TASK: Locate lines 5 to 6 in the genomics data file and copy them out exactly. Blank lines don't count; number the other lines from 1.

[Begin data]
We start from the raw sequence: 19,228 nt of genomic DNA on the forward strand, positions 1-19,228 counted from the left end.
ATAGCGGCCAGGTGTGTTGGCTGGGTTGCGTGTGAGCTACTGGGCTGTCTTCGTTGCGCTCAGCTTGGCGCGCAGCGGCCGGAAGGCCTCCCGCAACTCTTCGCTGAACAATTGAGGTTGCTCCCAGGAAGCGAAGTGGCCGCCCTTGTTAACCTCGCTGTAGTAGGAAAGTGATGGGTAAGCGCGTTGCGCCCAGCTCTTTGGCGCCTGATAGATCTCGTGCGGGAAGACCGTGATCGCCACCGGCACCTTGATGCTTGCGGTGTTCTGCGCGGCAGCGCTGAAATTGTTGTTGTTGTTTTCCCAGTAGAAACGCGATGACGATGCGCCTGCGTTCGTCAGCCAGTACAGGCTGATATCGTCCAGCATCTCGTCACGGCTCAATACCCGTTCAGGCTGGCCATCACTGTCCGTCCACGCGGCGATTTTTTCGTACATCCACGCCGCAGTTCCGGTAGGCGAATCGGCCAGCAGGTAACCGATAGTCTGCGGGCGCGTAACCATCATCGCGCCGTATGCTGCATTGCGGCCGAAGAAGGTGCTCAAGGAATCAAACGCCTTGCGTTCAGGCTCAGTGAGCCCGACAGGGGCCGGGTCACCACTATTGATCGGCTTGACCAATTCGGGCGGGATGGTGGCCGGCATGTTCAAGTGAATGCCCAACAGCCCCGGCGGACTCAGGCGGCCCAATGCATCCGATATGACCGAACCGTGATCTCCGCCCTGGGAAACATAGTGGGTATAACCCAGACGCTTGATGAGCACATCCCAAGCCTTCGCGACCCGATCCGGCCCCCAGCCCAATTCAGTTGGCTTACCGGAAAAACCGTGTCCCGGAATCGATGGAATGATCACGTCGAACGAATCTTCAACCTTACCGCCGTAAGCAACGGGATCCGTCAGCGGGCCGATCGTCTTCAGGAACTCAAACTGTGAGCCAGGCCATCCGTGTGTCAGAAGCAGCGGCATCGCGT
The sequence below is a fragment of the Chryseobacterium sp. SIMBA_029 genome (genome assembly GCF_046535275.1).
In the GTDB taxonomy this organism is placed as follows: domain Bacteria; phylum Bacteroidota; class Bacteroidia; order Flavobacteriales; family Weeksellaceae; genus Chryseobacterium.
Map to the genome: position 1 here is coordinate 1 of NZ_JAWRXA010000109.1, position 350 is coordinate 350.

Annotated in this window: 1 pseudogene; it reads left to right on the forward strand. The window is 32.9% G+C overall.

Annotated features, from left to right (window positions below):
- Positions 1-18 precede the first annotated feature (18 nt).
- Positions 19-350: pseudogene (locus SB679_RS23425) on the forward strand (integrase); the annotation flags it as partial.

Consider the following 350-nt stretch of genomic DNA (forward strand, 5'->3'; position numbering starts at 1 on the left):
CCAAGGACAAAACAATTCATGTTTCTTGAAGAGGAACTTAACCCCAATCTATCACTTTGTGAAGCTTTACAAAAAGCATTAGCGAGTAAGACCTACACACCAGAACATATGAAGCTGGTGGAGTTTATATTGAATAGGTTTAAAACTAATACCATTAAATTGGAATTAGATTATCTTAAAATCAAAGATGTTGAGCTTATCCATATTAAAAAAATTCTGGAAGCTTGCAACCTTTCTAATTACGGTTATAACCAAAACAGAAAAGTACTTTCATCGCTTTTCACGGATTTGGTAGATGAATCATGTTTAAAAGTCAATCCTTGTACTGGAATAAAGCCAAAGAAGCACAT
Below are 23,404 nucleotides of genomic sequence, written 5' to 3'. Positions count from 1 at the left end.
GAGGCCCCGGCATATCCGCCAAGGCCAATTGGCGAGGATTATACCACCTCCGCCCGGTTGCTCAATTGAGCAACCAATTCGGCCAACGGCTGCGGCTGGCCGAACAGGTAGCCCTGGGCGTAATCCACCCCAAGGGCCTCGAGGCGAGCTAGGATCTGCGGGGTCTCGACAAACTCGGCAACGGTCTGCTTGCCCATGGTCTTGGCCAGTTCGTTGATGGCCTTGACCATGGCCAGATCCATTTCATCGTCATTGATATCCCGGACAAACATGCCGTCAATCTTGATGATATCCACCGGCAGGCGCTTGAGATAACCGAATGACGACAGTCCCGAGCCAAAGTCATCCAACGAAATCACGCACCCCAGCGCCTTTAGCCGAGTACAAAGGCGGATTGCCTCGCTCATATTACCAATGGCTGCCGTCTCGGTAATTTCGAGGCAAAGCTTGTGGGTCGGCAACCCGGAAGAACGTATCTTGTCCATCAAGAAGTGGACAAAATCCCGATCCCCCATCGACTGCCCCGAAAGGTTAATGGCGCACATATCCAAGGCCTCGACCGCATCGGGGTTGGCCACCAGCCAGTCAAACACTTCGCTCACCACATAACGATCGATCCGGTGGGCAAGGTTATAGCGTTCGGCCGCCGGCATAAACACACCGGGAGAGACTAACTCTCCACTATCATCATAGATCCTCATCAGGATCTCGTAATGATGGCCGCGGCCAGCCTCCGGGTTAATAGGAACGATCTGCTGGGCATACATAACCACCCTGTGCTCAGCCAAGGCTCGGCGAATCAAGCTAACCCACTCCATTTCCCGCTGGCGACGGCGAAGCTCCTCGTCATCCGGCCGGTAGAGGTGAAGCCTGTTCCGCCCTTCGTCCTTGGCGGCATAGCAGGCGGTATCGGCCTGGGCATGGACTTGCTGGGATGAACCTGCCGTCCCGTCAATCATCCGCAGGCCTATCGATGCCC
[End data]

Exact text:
Map to the genome: position 1 here is coordinate 1 of NZ_JAWRXA010000109.1, position 350 is coordinate 350.

Annotated in this window: 1 pseudogene; it reads left to right on the forward strand. The window is 32.9% G+C overall.